BEST PRACTICES ON SOLID WASTE MANAGEMENT OF NEPALESE CITIES
Solid Waste ManagementURBAN ENVIRONMENTAL MANAGEMENT
Being the second largest city in Nepal, Biratnagar is a major
industrial hub of the country. It is located near the Indian
border in the south-east and is 490 km from the capital,
Kathmandu. Covering a total area of 58.48 km2, Biratnagar
Sub-Metropolitan City21 (BSMC) has 22 wards (BSMC, 2008
data). In 2001 the total number of HHs in this sub-
metropolitan city was 33,678 and the population was
166,674 (CBS, 2001). The population growth rate of this
sub-metropolitan city is 3.36 per cent per year and the
population density is 2850.1 persons per km2 (CBS, 2001).
The projected population for the year 2008 is 205,876.
Rationale for selection
This case is included in this study because it is the first
municipality to involve the private sector in solid waste
management. The citizens are familiar with private
sector provision of sustainable waste management
services in their city.
The situation was much worse before recent
interventions. Garbage was left in the open in the public
places of Biratnagar. The municipality was not able to
provide neither a door-to-door collection service nor a
sanitary disposal of solid wastes. Because of the
strength of the local business sector, the municipality
had proposed that waste management services should
be provided by the private sector. This concept was
introduced in 1997-98, and Biratnagar became the first
municipality in Nepal to introduce this kind of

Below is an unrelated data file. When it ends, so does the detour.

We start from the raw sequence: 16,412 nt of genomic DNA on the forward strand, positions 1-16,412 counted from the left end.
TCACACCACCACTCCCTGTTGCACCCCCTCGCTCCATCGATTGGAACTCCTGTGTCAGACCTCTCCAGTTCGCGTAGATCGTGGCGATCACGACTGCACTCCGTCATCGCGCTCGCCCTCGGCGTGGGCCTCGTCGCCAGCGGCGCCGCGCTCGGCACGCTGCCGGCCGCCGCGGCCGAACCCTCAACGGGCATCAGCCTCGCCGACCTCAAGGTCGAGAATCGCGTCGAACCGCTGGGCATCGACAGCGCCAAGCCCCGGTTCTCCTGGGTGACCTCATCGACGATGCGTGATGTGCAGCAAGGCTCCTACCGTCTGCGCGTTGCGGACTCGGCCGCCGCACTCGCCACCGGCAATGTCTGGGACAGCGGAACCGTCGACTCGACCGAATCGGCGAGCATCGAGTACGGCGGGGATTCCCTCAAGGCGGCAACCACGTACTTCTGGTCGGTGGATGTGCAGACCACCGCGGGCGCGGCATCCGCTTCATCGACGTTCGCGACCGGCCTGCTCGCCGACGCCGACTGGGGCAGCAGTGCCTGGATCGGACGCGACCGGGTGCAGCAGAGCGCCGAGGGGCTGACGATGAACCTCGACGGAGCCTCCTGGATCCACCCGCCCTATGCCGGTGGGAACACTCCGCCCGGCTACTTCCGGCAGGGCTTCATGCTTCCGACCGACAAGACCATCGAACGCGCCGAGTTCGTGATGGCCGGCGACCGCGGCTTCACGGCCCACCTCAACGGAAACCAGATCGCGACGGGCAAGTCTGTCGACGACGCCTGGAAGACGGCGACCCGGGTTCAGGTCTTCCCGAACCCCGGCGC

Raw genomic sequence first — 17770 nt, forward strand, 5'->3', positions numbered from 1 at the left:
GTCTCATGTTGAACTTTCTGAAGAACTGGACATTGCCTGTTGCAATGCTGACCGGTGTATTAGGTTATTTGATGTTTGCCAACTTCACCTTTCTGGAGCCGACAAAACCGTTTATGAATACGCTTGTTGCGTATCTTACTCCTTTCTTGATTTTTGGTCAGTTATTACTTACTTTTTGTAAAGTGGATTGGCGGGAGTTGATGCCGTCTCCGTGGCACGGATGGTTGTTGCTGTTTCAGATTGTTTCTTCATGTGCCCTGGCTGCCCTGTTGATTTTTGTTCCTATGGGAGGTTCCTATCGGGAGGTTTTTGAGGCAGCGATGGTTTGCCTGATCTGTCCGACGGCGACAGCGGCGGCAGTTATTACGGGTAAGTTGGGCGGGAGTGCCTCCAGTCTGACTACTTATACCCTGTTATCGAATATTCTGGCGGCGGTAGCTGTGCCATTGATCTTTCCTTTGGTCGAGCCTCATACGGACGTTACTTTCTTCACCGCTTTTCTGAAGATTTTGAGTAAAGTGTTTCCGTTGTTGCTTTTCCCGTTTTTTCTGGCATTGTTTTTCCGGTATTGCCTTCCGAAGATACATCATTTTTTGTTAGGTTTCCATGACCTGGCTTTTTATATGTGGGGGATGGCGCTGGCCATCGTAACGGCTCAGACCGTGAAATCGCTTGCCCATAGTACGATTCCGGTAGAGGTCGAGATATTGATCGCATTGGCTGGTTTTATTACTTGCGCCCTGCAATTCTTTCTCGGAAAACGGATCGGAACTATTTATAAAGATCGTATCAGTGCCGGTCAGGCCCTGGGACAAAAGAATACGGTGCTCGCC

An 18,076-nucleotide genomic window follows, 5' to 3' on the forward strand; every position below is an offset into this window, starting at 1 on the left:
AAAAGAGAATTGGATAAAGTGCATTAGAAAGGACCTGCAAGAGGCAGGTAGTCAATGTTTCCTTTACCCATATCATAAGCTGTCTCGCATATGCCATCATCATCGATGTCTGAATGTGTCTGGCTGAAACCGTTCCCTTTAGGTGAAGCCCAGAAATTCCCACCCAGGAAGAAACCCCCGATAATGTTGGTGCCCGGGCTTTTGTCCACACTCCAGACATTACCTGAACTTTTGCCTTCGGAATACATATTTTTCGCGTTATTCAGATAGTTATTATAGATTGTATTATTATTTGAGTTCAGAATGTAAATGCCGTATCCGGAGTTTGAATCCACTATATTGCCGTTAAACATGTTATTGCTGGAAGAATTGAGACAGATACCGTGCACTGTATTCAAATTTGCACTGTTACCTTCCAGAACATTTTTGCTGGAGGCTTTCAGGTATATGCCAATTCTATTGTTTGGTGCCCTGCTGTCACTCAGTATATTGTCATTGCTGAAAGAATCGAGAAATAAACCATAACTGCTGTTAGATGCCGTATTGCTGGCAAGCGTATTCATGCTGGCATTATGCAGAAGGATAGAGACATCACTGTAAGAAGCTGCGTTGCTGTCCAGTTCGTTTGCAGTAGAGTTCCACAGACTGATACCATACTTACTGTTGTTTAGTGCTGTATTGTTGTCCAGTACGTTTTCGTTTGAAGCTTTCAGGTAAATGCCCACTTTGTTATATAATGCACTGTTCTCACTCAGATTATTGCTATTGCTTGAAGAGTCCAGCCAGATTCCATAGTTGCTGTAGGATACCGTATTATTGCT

partnership approach for solid waste management.
Because of the unstable political situation and the lack
of clear government policy, the partnership with the
first contractor to be engaged - Americorp - ran into
difficulties (GHK Working Paper, 2001). Subsequently,
a contract with another contractor - Silt - was signed,
and this contract was operational until 2007. Silt
established an effective partnership environment with
the city in which a satisfactory service was provided.
In addition the partnership paved the way for the
introduction of waste management charges for HHs,
shops and other businesses.
Now Samajik Sudhar Tatha Batabaraniya Bikas Manch
(a private company) has taken over the contract for
providing services that include door-to-door waste
collection, transport and dumping. Local people and
politicians have appreciated the work of the private
sector in waste management; however they are dubious
Name of the Programme: Solid Waste Management in Biratnagar
Location: South-eastern Nepal, near to the Indian border
Duration of the Project: 1997 onwards
Beneficiaries: Residents of the sub-metropolitan city
Donors and Partners: Private sector, NGOs, CBOs, UNDP
Municipal Vision: Building municipal capacity in waste management by private sector involvement
21 Sub-metropolitan cities have populations more than 100,000 and annual revenues of at least NRs.20 million.